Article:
Social media use among adolescents who died by suicide is a topic that has been extensively studied by researchers. A recent psychological autopsy study of 35 adolescents who died by suicide in the Netherlands sheds light on the harmful and supportive effects of social media use on the well-being and distress of young people. The study provides empirical evidence for the meaning of social media use in the lives of young suicide victims and offers recommendations for digital suicide prevention strategies. The findings were published in the journal Child and Adolescent Psychiatry Mental Health.
The study found that while social media can be a source of peer support and recovery stories, it can also provoke and aggravate suicidal thoughts and behaviours. The harmful effects of social media included dependency, triggers and imitation, challenges, cybervictimisation, and psychological entrapment. These themes were more salient in young females, with a group of girls cultivating an online identity around their suicidal thoughts and behaviours.
Next-of-kin, particularly parents, faced various challenges to talk to adolescents about social media use, including technological illiteracy, online anonymity, and the youths’ closedness. The study recommends education to stimulate the digital literacy of parents, health workers, and educators, supporting conscientious social media use in young people, and extending the prevention of cyberbullying.
The study also highlighted the impact of severe cyberbullying or victimisation on youth well-being, which can press them towards a deadly end of their victimisation. Psychological entrapment, which has been proposed as an important psychological risk factor for suicide, was also observed.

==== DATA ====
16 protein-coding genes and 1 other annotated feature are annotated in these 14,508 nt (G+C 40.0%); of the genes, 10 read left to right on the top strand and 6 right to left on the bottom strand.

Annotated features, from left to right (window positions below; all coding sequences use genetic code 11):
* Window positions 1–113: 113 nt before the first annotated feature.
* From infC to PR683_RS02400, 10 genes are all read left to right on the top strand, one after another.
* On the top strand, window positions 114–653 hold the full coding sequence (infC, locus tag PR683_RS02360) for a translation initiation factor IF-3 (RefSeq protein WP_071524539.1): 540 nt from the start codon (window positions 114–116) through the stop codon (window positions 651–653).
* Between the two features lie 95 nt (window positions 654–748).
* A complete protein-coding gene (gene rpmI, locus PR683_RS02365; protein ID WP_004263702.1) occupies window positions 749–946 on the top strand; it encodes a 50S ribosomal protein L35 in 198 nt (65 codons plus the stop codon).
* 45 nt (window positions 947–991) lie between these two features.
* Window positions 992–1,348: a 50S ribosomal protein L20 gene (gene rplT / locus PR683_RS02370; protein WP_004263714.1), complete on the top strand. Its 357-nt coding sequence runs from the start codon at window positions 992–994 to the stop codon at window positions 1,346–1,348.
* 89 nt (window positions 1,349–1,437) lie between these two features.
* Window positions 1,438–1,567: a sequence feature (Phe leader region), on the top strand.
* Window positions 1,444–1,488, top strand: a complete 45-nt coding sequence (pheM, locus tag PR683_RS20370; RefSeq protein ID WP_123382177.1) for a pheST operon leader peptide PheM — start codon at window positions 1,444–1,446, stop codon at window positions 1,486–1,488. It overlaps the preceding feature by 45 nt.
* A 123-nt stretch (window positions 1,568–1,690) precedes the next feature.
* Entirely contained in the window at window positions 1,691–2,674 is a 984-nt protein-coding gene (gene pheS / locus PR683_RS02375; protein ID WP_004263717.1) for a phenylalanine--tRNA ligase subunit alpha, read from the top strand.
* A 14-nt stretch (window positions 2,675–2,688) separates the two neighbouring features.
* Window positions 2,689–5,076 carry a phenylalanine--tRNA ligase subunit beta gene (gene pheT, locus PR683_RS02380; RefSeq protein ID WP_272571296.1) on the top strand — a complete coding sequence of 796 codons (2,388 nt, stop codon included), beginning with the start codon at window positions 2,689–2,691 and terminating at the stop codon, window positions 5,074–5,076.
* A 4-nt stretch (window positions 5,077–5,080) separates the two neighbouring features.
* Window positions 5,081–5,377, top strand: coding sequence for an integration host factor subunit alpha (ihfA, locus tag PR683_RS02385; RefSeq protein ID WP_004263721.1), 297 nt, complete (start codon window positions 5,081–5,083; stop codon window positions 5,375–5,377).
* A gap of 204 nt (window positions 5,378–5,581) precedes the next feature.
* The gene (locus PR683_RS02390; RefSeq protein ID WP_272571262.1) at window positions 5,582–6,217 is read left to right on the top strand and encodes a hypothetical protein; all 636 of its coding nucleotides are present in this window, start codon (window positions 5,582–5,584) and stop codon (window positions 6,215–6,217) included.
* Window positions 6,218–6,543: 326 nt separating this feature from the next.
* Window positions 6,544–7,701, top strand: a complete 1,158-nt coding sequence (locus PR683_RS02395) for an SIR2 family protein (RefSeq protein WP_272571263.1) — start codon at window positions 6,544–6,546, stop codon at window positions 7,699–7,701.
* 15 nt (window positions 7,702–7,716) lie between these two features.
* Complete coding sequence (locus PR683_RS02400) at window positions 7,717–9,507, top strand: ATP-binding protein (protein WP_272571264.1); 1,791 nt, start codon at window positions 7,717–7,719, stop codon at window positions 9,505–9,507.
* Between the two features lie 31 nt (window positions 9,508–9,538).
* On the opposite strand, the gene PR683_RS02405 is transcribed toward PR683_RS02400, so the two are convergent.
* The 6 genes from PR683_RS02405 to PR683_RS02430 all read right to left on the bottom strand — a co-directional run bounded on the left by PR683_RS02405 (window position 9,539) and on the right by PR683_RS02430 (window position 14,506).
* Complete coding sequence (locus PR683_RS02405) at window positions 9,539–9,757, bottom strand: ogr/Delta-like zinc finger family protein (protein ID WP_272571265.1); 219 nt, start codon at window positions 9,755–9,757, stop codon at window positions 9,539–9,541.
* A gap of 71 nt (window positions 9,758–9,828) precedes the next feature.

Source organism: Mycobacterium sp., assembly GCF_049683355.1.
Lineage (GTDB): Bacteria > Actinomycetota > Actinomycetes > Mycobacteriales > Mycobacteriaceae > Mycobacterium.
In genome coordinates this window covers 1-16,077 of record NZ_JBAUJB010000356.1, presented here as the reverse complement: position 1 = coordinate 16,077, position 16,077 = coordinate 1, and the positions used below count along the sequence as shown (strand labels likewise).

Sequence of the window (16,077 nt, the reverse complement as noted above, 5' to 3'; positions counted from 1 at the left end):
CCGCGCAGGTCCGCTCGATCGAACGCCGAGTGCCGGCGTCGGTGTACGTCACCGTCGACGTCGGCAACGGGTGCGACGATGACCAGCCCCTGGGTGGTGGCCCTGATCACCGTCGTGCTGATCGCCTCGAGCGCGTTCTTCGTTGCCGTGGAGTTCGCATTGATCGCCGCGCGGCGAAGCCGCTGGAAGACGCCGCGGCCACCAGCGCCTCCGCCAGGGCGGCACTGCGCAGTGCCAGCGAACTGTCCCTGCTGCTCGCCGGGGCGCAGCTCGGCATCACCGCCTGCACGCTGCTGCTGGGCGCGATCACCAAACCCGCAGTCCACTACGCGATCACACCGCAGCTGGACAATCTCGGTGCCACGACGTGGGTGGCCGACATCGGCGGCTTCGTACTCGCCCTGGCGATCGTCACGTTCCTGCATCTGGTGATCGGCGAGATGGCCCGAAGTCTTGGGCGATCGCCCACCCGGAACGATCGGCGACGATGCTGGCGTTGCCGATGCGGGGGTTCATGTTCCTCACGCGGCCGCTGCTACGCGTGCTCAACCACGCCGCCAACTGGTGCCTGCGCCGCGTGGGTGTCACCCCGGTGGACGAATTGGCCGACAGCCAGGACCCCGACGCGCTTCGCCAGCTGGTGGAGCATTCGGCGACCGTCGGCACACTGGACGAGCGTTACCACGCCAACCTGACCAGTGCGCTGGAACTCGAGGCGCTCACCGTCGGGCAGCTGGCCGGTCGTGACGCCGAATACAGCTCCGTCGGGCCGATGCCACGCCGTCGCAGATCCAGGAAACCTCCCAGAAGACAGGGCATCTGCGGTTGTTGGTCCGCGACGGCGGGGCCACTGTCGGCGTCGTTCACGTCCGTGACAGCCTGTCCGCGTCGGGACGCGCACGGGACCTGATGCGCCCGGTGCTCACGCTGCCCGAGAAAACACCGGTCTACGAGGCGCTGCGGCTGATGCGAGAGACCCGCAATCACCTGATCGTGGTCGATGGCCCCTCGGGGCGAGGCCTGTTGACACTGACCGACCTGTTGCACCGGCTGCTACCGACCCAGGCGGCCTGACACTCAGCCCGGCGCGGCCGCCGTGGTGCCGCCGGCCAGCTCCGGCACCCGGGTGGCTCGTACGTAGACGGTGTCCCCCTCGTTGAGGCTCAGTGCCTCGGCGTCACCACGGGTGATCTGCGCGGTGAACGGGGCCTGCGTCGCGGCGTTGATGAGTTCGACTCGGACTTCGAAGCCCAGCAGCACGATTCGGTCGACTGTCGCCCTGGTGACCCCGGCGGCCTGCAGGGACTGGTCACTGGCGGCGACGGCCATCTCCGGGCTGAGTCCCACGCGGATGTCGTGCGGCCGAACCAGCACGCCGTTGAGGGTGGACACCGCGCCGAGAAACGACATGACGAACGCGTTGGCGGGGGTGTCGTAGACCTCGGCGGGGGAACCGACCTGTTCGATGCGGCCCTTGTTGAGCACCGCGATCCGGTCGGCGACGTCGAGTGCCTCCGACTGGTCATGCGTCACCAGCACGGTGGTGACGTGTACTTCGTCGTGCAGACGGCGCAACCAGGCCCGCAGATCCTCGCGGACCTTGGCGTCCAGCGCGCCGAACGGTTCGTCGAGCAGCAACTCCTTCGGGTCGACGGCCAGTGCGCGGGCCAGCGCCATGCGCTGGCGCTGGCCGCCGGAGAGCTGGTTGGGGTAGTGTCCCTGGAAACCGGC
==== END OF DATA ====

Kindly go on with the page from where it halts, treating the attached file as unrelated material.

Experts of law have debated whether cyberbullying should be criminalised but acknowledged that proper education has more merit. The study recommends rigorous prevention efforts for cyberbullying and victimisation.
The study offers handles for digital prevention strategies, emphasising the needs of young people suffering from suicidal thoughts and next-of-kin in relation to social media use. The supportive effects of social media can become overshadowed when social media are used as a replacement, rather than a supplement, of family and friends’ support and professional care.
To foster safe social media use, we may equip young people and next-of-kin with knowledge and skills but must also bear in mind the responsibility of social media platforms and policymakers to create a safer online environment. Specific attention should be paid to young females who are sensitive to harmful dynamics on social media. In doing so, we can harness the potential of social media for suicide prevention efforts and mitigate the risks of social media use for adolescents with suicidal thoughts.
The study provides valuable insights for suicide prevention efforts in the digital age. By recognising the harmful and supportive effects of social media use on the well-being and distress of young people, we can develop more effective digital prevention strategies. With proper education, support, and prevention efforts, we can harness the potential of social media for suicide prevention efforts and create a safer online environment for young people.